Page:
Global Warming is Hell on Party Planners

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Kim Kyung-Hoon / Reuters

Visitors take pictures of blooming cherry trees at Shinjuku park in Tokyo March 7, 2007. Japan began its countdown towards spring on Wednesday with the official forecast for the start of cherry blossoms, a week earlier than usual in most of the nation due to a mild winter.

Who knows the days and hours of the flower, the lifespan of the petal, the very moment when the cherry blossoms burst forth?

Actually, someone does know: Masaru Kida, of the global meteorological agency Weathernews. Kida is in charge of predicting when the cherry trees across Japan will begin their annual spring blossoming, or sakura — the cue for millions of Japanese office workers to crowd city parks for boisterous sakura parties, or hanami. There, they'll savor the beauty and brevity of the delicate pink blossoms, so much like life itself, by getting extremely drunk.

The trees generally bloom in March and April throughout Japan, but because people around the country plan festivals, tours and company parties around the blossoming, they need a precise forecast in advance.

The official Japanese Meteorological Agency, which bases its forecasts on a databank of more than three decades of climate statistics, confidently predicted that the model tree in Tokyo — located in the Yasukuni Shrine, the Shinto place of worship better known for the controversy over its enshrinement of Japan's war dead — would begin to blossom on March 18. But that forecast had to be hastily revised last week, when officials discovered that a computer glitch had thrown off the prediction. As programming errors go, this was just slightly less catastrophic than the NASA mistake that caused the $125 million Mars Climate Orbiter to take a header into the Red Planet in 1999. Chastened officials apologized on national TV, and changed the forecast to March 23.

Wrong again. Tokyo cherry trees began blossoming on Tuesday,March 20.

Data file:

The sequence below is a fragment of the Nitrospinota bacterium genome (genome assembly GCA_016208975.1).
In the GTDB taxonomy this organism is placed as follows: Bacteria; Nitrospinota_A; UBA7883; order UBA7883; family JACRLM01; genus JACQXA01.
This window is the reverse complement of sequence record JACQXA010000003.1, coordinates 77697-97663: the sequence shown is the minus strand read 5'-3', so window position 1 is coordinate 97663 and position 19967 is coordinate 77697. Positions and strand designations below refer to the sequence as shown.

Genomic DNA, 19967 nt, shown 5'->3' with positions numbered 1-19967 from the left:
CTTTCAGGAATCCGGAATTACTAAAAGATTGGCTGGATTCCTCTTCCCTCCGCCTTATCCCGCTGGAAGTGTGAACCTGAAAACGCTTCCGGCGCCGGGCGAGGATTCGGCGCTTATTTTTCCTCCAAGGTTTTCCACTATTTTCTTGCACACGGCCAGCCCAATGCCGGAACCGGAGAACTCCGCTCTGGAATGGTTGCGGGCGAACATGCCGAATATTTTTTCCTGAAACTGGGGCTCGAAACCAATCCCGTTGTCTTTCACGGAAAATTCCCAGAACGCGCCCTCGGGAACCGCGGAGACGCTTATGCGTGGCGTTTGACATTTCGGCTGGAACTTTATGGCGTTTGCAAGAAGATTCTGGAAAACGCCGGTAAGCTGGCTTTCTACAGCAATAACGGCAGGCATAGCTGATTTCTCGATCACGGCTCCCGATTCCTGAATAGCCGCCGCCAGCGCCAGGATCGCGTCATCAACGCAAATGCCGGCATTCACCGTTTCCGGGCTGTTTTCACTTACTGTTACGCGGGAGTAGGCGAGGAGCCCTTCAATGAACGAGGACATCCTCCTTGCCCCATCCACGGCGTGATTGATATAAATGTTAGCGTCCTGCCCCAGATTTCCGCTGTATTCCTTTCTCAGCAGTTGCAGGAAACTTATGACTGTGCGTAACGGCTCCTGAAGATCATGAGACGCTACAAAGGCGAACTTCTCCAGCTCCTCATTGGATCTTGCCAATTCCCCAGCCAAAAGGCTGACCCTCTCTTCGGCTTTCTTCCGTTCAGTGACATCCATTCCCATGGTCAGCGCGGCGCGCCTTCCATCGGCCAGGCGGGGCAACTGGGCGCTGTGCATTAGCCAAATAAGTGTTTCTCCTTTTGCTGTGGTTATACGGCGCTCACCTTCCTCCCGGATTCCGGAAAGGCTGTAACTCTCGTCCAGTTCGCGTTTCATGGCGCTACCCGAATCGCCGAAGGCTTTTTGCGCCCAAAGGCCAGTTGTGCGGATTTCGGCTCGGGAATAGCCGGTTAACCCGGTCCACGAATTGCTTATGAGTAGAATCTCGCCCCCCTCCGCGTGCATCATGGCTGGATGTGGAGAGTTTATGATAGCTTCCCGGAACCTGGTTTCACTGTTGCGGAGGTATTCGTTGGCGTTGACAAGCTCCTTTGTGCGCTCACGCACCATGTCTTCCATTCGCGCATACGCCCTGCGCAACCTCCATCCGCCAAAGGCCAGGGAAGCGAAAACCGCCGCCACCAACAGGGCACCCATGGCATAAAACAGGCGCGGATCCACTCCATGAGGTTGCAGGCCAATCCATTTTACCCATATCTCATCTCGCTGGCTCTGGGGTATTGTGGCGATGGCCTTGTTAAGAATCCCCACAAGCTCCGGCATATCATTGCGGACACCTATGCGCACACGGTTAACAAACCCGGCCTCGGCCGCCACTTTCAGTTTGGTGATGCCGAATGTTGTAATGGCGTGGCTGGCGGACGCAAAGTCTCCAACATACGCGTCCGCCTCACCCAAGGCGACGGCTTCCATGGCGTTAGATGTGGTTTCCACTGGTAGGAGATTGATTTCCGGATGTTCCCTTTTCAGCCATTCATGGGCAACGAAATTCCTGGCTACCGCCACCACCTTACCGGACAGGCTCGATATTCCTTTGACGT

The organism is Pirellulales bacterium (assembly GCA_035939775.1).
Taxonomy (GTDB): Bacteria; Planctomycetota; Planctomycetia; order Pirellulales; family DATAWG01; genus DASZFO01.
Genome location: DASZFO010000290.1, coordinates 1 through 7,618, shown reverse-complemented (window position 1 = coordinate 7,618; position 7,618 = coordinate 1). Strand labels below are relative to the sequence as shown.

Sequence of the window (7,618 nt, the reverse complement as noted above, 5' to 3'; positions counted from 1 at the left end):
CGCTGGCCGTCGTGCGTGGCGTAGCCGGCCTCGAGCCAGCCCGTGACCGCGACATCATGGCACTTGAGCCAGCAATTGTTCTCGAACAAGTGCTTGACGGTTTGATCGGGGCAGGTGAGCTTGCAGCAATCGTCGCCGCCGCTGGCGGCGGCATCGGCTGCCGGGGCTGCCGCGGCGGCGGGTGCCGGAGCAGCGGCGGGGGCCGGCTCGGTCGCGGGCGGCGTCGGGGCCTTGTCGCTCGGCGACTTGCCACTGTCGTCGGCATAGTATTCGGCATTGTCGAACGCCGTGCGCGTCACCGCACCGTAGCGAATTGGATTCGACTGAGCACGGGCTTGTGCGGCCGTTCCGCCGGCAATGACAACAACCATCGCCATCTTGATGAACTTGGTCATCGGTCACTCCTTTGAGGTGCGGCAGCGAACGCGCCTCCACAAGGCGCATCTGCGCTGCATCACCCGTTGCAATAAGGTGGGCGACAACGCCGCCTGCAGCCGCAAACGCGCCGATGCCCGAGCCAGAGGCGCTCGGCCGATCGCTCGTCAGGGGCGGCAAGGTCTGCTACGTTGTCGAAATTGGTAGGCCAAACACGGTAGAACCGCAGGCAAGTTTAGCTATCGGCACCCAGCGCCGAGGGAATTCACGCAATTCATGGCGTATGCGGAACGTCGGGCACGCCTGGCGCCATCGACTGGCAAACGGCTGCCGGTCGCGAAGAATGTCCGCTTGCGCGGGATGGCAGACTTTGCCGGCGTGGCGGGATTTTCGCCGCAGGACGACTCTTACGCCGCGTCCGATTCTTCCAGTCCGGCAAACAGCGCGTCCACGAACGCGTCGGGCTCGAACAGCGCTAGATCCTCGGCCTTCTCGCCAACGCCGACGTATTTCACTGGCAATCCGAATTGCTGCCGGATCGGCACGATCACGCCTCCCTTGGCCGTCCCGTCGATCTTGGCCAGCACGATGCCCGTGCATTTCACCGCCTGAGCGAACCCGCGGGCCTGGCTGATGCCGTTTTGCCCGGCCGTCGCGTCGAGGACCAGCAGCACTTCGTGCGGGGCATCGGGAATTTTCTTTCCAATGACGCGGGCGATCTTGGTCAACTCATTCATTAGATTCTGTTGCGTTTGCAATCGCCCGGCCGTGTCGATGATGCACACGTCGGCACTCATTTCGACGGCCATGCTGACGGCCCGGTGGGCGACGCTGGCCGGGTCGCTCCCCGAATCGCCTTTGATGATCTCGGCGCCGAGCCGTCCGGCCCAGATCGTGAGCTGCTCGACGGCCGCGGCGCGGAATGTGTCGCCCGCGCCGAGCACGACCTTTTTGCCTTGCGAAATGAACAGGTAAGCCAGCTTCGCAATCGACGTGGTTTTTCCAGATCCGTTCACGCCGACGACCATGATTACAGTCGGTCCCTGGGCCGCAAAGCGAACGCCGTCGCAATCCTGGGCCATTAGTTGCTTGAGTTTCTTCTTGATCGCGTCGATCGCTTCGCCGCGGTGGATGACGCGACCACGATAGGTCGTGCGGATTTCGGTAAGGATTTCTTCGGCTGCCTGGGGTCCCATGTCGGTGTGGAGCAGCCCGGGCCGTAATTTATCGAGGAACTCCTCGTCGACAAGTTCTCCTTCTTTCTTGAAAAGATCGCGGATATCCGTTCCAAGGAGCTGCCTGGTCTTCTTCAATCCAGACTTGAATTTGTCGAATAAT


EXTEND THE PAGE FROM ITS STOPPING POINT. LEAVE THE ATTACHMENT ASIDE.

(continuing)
That's only one day earlier than the forecast by meteorologist Kida of Weathernews. His more accurate prediction is a result of combining careful crunching of meteorological measurements and history with a steady stream of data provided by a network of nearly 4,000 observers monitoring cherry trees around Japan. "We have people monitor specific trees in their region," says Kida. "They send us cell phone picture images on a daily or weekly basis, which gives us a much more accurate picture of how the cherry blossoms are doing in different regions."

Kida believes it's the scale of his sample that gives him the predictive edge over the government's Meteorological Agency, which tracks just 80 trees. And for a private company like Weather News, earning a reputation for accurate botanical prognostication can prove lucrative. "Our corporate clients are quite serious about getting it right," says Kida. "One employee of a very well-known company offered us money to get an accurate forecast because he was in charge of setting up the company hanami party, and getting the dates right is not a laughing matter."

Neither is the havoc that global warming may be inflicting on the cherry blossoms. This has been the warmest winter on record in Tokyo, and, perhaps not coincidentally, March 20 was also the third-earliest blossoming ever recorded in the capital. Because cherry trees require a period of cold weather in January and February to break their dormancy, Kida worries that if the climate continues to warm, the blossom dates could become even more erratic, or blossoming could even cease altogether. That would certainly drive home the reality of global warming for ordinary Japanese. "Rising sea levels and a depleting ozone layer are hard to grasp," he says. "But a week's difference in when the cherry blossoms bloom is a huge change for the Japanese."

With reporting by Toko Sekiguchi/Tokyo